Kung fu films were successfully revitalized – after Bruce Lee’s death – by the introduction of humor that seemed more appropriate to contemporary comedy than period epics. Nevertheless, they proved immensely popular. Similarly, one of Hong Kong’s most successful productions of 1982 – Zu, Warriors from the Magic Mountain – was a science-fiction kung fu extravaganza complete with the latest high-technology special effects from Tokyo and Hollywood. In martial-arts films, audiences like to identify with chivalrous knights, swordsmen, or heroic fighters of the past – but only if their values and wisecracks are tuned to the modern world.
The popular mythologies promoted by the martial-arts cinema and the various links these films make with contemporary reality have, however, given it another, more significant dimension. Almost all postwar martial-arts films that constitute the genre have been produced by and for the Chinese communities outside mainland China. And to this end, they can be read as films of mythic remembrance, an emigrant cinema for an audience seeking not only its identity and links with an often imaginary cultural past, but also its legitimization.
Lee’s films remain statements on the mythological status of Chinese martial arts and national identity. Born in the United States, Lee worked as a child star in Hong Kong films before entering the University of Washington. Returning to Hong Kong at the beginning of the 1970s, he starred in, and made, films that often express the feelings of the Overseas Chinese. His films are all in the quest mold and always show the triumph of inferior Chinese kung fu over styles (such as Japanese karate) that signified a restless spirit looking for its form and rightful place. And it can be seen that the appeal of Lee’s cinema lay not only in the charisma of the star or his effortless displays of skill, but in its ability to inspire a national pride.
Lee’s cinema was not an isolated case. King Hu, transposed in 1949 from Peking, has never made a film about Hong Kong. Instead, he has celebrated – particularly in A Touch of Zen – the classical world of the Chinese landscape painting, animated by elegant scholars, courtesans, monks, and swordsmen. Many of King’s films, and those produced at Shaw Brothers’ studio in the 1960s, are meticulous reconstructions and create for their audiences two or three dreamy ideals of China. The China presented in the realistic Huang Cantonese films of the 1960s and the mythical, hermetic worlds of King in the 1970s have never existed in the audiences’ experience. In these popular tales, we are presented with a China that all emigrants dream about. The Mandarin filmmakers in their films of traditional life and martial-arts schools tried to recreate a China and a society that had largely disappeared. But whether the China that is presented is the literary, mythical, or rural, does not matter – what does is that it is more of a comforting ideal than real. And like all products of popular culture, this cinema deals in idealistic ethics – good versus bad, virtue triumphant over corruption. Villains die and heroes live to fight another day.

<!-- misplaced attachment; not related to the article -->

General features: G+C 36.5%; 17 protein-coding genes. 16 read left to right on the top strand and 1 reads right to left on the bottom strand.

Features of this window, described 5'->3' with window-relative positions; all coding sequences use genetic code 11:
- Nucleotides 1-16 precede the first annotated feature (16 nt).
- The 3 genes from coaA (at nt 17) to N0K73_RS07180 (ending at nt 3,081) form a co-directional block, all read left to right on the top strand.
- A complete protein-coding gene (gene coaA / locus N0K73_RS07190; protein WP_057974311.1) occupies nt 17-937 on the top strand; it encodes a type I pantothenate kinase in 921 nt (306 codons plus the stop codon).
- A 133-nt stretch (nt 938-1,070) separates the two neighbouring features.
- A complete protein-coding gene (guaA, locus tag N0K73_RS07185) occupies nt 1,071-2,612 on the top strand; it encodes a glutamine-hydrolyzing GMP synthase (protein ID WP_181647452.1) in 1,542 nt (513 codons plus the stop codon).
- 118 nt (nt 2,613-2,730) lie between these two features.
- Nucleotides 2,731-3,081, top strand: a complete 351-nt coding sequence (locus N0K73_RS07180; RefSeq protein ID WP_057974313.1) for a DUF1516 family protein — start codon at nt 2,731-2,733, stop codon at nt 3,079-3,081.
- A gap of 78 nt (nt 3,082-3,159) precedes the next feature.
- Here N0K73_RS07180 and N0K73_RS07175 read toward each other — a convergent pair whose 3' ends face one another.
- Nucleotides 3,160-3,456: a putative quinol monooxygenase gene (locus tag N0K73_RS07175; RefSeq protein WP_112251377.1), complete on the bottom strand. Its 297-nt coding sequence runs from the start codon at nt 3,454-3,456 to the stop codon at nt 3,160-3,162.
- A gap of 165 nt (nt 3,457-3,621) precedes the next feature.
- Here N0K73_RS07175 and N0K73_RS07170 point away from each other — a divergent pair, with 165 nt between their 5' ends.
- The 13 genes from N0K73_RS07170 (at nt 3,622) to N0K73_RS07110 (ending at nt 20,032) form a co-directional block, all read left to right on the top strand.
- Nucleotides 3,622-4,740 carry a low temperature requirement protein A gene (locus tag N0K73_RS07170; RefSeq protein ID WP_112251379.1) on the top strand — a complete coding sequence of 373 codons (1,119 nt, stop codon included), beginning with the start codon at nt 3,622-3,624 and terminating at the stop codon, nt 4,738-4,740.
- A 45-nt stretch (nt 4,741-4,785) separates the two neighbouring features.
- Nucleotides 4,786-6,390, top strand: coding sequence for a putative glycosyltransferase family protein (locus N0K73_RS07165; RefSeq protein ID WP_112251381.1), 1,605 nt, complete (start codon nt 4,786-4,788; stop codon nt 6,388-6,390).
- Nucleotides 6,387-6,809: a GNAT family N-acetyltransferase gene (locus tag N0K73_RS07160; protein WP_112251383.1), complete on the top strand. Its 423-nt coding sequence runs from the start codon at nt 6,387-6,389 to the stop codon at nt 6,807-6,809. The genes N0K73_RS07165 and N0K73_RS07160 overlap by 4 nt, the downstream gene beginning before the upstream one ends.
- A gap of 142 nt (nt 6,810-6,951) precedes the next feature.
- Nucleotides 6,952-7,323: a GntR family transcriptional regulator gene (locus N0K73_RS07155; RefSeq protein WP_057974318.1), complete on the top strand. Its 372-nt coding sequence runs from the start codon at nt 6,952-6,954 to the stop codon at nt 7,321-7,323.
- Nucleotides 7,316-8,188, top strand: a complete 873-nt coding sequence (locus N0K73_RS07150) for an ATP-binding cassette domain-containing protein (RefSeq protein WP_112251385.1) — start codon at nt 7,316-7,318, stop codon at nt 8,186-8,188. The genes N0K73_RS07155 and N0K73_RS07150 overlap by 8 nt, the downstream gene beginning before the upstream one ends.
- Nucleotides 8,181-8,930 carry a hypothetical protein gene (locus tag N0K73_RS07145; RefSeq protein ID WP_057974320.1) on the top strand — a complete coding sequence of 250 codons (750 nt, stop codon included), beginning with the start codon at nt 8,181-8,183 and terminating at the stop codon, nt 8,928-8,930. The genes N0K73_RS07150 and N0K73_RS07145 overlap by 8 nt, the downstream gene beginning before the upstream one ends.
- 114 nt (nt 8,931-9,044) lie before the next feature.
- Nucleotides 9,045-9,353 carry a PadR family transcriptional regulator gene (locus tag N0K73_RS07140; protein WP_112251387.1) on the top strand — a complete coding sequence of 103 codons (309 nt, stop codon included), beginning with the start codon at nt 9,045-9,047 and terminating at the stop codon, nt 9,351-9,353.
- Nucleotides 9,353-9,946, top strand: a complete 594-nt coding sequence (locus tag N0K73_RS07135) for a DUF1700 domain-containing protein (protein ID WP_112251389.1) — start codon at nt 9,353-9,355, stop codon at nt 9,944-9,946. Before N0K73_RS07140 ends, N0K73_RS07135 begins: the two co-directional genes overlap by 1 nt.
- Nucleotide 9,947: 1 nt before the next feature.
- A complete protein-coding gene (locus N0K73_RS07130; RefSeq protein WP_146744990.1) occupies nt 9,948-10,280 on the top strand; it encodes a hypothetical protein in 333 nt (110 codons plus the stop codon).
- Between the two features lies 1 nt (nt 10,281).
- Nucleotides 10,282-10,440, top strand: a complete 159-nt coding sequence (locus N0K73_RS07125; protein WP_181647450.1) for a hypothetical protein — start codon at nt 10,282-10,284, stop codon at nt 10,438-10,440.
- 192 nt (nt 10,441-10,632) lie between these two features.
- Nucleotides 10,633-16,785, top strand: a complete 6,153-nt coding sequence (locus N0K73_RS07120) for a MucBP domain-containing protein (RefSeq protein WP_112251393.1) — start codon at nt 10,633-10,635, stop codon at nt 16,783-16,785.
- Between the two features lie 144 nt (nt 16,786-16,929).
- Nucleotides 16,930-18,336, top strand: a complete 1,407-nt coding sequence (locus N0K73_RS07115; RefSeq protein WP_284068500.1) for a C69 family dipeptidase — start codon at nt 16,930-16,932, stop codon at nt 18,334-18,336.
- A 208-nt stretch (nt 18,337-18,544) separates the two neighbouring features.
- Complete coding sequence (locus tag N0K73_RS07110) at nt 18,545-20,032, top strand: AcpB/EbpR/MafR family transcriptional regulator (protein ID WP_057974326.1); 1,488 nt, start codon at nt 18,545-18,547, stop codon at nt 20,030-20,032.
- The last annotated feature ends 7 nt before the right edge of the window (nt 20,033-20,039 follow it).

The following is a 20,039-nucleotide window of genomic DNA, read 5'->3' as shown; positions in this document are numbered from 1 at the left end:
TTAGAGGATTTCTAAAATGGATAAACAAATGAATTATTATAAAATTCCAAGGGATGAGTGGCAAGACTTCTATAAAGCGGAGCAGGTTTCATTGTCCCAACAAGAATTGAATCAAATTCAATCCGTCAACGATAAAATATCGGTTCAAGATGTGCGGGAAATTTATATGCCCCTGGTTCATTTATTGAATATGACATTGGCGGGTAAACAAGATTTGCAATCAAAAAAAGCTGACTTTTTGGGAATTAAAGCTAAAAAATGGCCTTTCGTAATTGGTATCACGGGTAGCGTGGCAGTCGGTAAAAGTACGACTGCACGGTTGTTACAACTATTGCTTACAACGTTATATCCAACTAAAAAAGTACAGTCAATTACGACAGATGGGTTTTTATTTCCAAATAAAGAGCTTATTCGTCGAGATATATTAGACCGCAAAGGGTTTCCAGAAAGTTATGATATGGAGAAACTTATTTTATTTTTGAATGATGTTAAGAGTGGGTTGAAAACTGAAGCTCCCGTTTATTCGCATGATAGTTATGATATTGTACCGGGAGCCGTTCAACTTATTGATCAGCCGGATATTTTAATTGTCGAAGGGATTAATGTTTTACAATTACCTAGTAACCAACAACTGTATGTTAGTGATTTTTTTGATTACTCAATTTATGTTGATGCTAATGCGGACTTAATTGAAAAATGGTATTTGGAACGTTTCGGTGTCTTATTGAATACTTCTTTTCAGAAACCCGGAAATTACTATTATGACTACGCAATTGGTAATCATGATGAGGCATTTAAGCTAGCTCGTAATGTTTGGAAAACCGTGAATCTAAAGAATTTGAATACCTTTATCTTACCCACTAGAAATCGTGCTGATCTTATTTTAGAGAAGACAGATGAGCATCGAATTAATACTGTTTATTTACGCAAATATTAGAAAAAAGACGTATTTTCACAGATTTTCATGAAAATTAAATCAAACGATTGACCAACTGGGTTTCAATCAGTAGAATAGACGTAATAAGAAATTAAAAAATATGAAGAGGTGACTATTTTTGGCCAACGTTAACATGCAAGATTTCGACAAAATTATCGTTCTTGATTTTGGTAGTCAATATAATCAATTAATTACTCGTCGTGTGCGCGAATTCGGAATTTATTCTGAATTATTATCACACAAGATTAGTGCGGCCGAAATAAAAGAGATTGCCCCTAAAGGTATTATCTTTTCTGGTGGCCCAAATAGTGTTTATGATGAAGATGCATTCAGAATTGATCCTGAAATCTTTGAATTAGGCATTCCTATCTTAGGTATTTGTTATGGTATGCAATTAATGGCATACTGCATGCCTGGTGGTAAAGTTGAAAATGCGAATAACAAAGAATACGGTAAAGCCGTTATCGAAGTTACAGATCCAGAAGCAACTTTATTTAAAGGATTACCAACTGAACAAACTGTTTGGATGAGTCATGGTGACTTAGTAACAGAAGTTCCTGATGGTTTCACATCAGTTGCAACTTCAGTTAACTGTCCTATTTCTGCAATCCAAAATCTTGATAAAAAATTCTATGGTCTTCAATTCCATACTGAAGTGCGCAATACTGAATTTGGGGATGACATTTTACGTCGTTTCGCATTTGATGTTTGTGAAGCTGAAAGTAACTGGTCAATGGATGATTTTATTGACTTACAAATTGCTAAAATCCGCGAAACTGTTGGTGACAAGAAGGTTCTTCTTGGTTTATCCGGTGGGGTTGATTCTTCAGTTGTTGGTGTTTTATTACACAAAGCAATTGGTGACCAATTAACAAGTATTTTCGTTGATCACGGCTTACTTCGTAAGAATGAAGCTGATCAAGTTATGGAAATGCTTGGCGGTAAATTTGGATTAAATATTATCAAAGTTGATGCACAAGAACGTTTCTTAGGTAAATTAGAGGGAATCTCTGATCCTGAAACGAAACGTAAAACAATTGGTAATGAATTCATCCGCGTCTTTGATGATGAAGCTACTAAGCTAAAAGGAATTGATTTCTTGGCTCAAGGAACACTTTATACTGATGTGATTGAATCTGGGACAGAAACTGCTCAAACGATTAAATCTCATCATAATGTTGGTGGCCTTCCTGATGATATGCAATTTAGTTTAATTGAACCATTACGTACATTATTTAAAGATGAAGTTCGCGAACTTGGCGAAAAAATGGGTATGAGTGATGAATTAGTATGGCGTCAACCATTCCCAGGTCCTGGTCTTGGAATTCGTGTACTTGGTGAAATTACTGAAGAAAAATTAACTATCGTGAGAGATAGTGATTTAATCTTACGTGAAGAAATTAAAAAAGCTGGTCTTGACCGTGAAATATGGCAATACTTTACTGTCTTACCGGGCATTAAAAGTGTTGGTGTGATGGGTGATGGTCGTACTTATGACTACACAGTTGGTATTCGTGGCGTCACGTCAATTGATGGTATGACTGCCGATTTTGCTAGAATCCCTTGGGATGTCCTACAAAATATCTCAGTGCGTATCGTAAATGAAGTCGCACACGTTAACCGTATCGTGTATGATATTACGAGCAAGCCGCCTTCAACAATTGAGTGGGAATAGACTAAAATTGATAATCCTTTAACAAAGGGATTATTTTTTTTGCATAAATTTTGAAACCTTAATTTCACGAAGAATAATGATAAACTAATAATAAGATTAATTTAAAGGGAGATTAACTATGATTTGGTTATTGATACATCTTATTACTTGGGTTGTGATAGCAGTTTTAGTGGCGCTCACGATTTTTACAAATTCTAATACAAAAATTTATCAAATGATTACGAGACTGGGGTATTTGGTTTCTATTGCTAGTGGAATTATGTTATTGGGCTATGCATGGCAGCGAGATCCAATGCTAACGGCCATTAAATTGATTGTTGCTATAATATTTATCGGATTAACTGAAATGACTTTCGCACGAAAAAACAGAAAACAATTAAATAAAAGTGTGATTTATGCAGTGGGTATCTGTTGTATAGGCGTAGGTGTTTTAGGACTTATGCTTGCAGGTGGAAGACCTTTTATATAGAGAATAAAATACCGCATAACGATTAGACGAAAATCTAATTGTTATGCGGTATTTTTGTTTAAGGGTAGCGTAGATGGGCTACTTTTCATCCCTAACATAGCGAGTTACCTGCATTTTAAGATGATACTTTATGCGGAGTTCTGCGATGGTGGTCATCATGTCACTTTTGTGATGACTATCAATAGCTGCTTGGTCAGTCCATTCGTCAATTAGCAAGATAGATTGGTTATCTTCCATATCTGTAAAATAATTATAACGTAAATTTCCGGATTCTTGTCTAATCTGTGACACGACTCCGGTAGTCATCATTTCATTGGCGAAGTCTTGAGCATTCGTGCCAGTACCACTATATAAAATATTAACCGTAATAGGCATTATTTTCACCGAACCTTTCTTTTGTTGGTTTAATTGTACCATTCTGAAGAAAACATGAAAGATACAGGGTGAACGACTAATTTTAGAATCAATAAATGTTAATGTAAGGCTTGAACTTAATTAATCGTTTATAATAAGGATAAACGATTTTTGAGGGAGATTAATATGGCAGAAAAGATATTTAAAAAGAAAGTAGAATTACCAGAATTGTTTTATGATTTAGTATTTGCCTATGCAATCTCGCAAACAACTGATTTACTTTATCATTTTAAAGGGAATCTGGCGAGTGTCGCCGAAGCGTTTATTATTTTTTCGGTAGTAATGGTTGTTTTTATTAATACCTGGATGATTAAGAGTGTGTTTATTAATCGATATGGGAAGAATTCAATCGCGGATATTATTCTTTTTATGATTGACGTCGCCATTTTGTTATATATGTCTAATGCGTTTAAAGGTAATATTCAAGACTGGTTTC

In this sense, the martial-arts cinema has always been escapist. But the fantasy to an audience “far from home” is a kind of reality that satisfies a more tangible cultural need: the desire for a link with tradition, no matter how tenuous or imaginary. The films have fulfilled this function with the plausibility and appeal of folk tales. And like the story of oral tradition, the martial-arts cinema does not run out of stories or dreams – it just repeats them until they too become part of the myth.